Another school-based survey, the 1993 Youth Risk Behavior Surveillance System (YRBSS, Centers for Disease Control and Prevention, 1995), suggests that access to illegal drugs may be an important factor affecting racial/ethnic differences in adolescent drug use: About 42% of Hispanic male high school students reported that they had been offered or sold an illegal drug on school property during the 12 months preceding the survey, compared with only 29% of white males and 20% of black males.
In contrast to MTF and YRBSS, NHSDA data for adolescent respondents are not restricted to adolescents who are enrolled in school. The differences between black adolescents and the other major racial/ethnic subgroups in illicit drug use are generally smaller in the NHSDA than in the school-based surveys. One possible explanation is that drug use is generally higher among high-school dropouts than among high-school students of the same age (Oetting and Beauvais, 1990), and blacks are relatively likely to drop out (Harris and Bennett, 1995).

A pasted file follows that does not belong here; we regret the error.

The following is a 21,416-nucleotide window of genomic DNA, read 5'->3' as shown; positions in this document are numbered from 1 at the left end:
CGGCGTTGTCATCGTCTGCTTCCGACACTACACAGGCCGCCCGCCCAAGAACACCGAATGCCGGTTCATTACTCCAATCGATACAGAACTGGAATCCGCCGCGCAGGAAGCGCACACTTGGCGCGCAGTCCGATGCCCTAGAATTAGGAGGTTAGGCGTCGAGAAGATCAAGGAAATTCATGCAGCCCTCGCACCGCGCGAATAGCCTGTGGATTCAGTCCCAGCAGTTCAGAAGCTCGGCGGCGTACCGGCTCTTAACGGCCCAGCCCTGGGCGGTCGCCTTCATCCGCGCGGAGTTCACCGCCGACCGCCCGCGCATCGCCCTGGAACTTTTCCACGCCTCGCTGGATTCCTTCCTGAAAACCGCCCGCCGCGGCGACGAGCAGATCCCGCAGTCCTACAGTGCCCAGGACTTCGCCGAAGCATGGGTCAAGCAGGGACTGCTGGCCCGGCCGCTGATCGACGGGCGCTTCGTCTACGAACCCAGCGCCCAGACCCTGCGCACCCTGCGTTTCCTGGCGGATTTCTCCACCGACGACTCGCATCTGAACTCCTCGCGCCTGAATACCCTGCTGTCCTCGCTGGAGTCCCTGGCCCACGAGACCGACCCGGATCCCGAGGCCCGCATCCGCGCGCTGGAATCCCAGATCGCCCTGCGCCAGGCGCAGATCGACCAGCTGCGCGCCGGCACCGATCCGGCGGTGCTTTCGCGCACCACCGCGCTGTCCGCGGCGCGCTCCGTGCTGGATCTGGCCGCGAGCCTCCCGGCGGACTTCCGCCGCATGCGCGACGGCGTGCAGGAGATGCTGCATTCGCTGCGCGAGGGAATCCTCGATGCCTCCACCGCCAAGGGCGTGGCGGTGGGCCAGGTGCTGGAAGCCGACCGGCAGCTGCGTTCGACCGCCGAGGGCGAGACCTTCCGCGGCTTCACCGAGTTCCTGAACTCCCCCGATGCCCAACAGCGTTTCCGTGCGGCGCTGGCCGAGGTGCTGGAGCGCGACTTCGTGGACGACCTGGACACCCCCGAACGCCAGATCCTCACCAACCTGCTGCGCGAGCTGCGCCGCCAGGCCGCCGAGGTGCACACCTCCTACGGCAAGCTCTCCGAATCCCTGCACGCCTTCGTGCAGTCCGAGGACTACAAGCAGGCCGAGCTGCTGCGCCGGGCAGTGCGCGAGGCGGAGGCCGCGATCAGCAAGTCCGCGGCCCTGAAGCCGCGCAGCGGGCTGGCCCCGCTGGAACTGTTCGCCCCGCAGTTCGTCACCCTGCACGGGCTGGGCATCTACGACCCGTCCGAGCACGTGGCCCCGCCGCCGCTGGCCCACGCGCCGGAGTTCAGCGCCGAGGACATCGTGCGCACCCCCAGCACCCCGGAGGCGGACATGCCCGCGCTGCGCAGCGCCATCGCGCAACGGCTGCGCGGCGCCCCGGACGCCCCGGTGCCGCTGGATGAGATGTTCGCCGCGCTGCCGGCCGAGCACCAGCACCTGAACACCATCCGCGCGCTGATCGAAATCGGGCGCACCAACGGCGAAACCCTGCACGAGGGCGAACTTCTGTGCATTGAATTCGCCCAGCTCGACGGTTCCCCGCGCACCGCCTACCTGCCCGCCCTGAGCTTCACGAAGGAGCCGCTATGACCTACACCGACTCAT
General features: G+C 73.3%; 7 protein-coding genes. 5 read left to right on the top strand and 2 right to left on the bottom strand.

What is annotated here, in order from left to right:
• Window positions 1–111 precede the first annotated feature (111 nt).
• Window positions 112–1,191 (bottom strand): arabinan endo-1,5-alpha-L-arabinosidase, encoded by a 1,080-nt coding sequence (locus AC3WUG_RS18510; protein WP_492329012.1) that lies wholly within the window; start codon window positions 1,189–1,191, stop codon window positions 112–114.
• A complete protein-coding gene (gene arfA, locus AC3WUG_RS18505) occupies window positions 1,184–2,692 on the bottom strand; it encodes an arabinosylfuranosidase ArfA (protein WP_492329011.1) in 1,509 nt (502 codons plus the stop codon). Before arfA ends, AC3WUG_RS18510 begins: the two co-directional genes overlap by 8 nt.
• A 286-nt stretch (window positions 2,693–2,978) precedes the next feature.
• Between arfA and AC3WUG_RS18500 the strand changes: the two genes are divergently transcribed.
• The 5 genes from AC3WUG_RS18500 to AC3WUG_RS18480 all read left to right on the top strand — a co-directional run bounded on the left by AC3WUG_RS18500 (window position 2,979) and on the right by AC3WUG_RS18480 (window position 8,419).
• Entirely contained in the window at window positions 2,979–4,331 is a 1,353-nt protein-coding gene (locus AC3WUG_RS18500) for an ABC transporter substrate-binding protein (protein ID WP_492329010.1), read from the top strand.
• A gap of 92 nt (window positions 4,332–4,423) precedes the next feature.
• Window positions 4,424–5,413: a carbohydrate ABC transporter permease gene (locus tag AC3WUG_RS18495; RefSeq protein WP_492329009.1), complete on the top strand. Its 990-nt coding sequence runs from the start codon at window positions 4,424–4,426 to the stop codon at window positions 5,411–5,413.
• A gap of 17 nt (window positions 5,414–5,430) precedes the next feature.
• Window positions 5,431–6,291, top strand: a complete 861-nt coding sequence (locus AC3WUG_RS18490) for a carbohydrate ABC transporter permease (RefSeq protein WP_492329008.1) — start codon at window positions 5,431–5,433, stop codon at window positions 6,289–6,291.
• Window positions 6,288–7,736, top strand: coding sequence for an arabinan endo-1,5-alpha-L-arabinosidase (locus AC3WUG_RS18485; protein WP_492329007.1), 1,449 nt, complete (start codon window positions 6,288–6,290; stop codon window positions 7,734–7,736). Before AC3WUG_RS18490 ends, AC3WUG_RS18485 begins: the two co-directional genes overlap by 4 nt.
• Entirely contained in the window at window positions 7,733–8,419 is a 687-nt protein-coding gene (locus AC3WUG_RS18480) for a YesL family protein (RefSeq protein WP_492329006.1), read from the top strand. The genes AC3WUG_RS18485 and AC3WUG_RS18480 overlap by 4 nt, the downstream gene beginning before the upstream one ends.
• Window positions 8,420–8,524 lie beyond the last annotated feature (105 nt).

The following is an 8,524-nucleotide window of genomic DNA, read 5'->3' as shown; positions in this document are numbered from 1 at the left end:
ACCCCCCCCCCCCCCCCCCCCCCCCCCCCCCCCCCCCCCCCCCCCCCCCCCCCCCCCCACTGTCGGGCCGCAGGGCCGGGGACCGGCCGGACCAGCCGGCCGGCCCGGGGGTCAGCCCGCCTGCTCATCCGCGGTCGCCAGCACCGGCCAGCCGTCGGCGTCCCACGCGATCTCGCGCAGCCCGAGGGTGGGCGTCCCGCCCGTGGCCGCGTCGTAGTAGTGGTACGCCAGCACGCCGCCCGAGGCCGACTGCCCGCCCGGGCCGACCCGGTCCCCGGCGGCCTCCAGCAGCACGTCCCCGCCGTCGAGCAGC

In each of the three broad subgroups, male adolescents are more likely than female adolescents to be past or present substance users, and, at least for cigarettes and marijuana, the gender difference is more pronounced among blacks than among Hispanics or whites. For example, the percentages of males and females aged 12 to 17 reporting past-year marijuana use equaled 15% and 8% among blacks, compared with 14% and 13% among Hispanics, and 16% and 14% among whites (SAMHSA, 1997b, Table 3.5).